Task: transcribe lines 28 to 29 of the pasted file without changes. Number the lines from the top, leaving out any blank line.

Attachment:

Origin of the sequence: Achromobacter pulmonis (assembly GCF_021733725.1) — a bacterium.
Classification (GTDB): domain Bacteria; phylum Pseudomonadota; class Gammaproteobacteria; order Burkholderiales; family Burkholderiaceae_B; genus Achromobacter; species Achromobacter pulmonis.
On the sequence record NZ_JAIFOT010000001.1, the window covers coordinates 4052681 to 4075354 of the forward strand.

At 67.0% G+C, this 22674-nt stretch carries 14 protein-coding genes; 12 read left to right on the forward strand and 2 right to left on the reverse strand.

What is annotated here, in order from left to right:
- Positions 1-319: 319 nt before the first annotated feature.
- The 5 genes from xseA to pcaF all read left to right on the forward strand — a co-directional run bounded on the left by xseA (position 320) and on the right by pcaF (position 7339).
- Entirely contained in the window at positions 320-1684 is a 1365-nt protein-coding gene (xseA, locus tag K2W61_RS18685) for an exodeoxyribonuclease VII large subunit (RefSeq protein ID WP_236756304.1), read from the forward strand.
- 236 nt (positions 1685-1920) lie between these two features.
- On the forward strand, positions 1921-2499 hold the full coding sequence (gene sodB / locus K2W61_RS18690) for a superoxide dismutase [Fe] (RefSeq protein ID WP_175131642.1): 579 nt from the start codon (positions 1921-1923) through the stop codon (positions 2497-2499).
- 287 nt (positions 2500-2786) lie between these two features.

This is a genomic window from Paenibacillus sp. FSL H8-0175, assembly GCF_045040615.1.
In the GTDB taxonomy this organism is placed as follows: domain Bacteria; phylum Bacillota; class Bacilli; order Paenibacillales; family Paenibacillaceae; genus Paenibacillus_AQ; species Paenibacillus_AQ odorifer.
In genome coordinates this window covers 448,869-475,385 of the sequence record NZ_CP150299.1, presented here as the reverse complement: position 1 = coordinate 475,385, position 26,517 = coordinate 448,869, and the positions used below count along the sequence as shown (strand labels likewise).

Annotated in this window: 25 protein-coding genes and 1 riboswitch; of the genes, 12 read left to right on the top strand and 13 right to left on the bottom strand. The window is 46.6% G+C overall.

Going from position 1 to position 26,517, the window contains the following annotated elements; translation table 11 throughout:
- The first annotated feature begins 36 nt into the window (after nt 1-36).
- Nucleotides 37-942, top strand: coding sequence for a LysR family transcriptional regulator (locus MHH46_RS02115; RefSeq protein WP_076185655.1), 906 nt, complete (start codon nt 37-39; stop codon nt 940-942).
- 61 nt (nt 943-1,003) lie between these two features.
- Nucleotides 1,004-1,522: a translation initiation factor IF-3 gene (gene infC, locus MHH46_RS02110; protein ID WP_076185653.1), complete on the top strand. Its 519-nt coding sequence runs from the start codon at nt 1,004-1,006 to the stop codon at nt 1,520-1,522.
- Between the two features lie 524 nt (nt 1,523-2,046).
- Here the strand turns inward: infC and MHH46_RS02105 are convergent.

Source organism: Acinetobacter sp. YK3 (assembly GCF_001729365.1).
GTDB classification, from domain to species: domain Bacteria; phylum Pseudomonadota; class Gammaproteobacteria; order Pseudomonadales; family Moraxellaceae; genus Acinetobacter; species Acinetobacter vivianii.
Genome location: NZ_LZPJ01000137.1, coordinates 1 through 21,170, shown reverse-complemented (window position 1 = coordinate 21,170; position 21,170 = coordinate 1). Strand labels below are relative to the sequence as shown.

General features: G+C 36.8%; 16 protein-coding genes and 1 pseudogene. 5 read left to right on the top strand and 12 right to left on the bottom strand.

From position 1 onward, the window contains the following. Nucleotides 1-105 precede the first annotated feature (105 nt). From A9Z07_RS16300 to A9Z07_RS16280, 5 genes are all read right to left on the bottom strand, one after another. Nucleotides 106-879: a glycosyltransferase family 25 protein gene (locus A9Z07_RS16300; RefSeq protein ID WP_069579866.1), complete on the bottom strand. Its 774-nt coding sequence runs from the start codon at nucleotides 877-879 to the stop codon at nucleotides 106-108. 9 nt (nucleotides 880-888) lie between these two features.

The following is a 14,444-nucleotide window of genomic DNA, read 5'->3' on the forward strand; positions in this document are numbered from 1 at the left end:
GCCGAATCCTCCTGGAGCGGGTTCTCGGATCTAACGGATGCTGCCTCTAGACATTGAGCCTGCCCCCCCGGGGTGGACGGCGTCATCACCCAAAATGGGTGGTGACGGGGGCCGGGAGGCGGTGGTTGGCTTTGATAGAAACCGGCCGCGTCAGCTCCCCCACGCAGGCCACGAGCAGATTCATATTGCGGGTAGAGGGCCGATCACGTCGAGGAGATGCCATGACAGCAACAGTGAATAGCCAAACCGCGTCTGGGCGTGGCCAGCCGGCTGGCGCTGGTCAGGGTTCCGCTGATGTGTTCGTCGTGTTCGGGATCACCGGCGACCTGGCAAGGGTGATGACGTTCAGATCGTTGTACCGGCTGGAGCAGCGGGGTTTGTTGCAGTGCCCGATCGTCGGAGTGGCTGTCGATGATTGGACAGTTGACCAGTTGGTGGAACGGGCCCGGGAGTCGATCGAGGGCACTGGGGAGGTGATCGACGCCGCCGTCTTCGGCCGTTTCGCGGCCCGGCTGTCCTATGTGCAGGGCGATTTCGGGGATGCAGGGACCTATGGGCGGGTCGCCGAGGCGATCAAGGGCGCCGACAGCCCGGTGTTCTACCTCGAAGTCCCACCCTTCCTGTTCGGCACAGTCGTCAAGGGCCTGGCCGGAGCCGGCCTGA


The following is a 14,444-nucleotide window of genomic DNA, read 5'->3' on the forward strand; positions in this document are numbered from 1 at the left end:
GCCGAATCCTCCTGGAGCGGGTTCTCGGATCTAACGGATGCTGCCTCTAGACATTGAGCCTGCCCCCCCGGGGTGGACGGCGTCATCACCCAAAATGGGTGGTGACGGGGGCCGGGAGGCGGTGGTTGGCTTTGATAGAAACCGGCCGCGTCAGCTCCCCCACGCAGGCCACGAGCAGATTCATATTGCGGGTAGAGGGCCGATCACGTCGAGGAGATGCCATGACAGCAACAGTGAATAGCCAAACCGCGTCTGGGCGTGGCCAGCCGGCTGGCGCTGGTCAGGGTTCCGCTGATGTGTTCGTCGTGTTCGGGATCACCGGCGACCTGGCAAGGGTGATGACGTTCAGATCGTTGTACCGGCTGGAGCAGCGGGGTTTGTTGCAGTGCCCGATCGTCGGAGTGGCTGTCGATGATTGGACAGTTGACCAGTTGGTGGAACGGGCCCGGGAGTCGATCGAGGGCACTGGGGAGGTGATCGACGCCGCCGTCTTCGGCCGTTTCGCGGCCCGGCTGTCCTATGTGCAGGGCGATTTCGGGGATGCAGGGACCTATGGGCGGGTCGCCGAGGCGATCAAGGGCGCCGACAGCCCGGTGTTCTACCTCGAAGTCCCACCCTTCCTGTTCGGCACAGTCGTCAAGGGCCTGGCCGGAGCCGGCCTGA